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Old 03-21-2011, 05:21 AM   #4507 (permalink)
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Originally Posted by DJBecker View Post
The voltage decision isn't trivial, but there is an easy to understand breakpoint.

You can get really good MOSFETs rated up to about 200V. Above that they get expensive and inefficient, and IGBTs are a better solution.

A 200V MOSFET will support a pack voltage up to about 160V, perhaps 170V if you are really careful with the design and capacitors. And they are easily paralleled for high current or better efficiency.

Once you move to IGBTs, you might as well really increase the voltage. 600V ones are not much more expensive or less efficient than 300V ones. And since they don't parallel very well -- you can only use one or two devices instead of a dozen MOSFETs -- you'll want higher voltage/lower current.

Understand the specs of the devices you are getting. Cheap used IGBTs are almost always hard to drive and slow to switch.
The reason to go with 400 volts on the pack is because of regulations. The competition we're entering in limits pack voltage to 400 volts. The previous motor controller we used was "rated" to 250 volts. but it was almost certainly based on mosfets and not igbts....(i say almost cause it was hard to tell from the ashes that were left over after the caps caught fire and the battery bar arced to the bottom of the box.)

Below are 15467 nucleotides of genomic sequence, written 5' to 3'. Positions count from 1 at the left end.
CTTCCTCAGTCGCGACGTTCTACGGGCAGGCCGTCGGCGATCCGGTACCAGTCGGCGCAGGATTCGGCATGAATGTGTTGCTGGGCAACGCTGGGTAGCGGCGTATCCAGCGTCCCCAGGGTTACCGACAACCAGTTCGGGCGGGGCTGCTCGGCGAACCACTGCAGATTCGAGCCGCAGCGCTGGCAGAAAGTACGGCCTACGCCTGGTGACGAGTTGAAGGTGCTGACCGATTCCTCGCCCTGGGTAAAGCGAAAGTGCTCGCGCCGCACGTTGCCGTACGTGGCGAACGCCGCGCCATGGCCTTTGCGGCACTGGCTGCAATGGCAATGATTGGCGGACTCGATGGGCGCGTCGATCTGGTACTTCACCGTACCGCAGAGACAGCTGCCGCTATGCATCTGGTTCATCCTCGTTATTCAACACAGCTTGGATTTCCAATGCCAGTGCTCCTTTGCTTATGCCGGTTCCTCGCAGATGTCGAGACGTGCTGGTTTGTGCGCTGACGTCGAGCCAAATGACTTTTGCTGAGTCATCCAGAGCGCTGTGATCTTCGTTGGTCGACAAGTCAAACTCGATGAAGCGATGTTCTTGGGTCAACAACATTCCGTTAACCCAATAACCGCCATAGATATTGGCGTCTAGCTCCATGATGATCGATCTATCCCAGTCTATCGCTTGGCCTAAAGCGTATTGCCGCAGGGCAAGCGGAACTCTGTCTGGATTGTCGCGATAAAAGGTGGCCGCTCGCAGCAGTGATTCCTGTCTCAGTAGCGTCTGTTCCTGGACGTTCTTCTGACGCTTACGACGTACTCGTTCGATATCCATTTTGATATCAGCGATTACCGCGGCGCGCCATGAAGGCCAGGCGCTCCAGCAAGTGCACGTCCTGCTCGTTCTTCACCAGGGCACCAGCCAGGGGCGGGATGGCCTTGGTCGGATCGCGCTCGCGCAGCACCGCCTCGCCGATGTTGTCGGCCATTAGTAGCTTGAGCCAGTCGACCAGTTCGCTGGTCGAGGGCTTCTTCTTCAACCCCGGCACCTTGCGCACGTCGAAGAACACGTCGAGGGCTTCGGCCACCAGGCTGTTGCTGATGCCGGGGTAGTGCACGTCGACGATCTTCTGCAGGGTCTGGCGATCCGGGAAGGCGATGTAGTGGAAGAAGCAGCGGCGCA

I've looked at specs for 1200 volt igbt's and 600 volt igbt's. the 600 volt ones have only about half the forward voltage drop from collector to emitter under full current as the 1200 volt rated ones. this would mean only half the power dissipated in the device. What is the reason behind igbt's not being able to be run in parallel as well as mosfets? driving current to turn them on? space available in the controller box? inconsistencies between devices?


actually i just found this:

i'll read through it and see if i have any questions

Last edited by isaac_alaska; 03-21-2011 at 05:40 AM..
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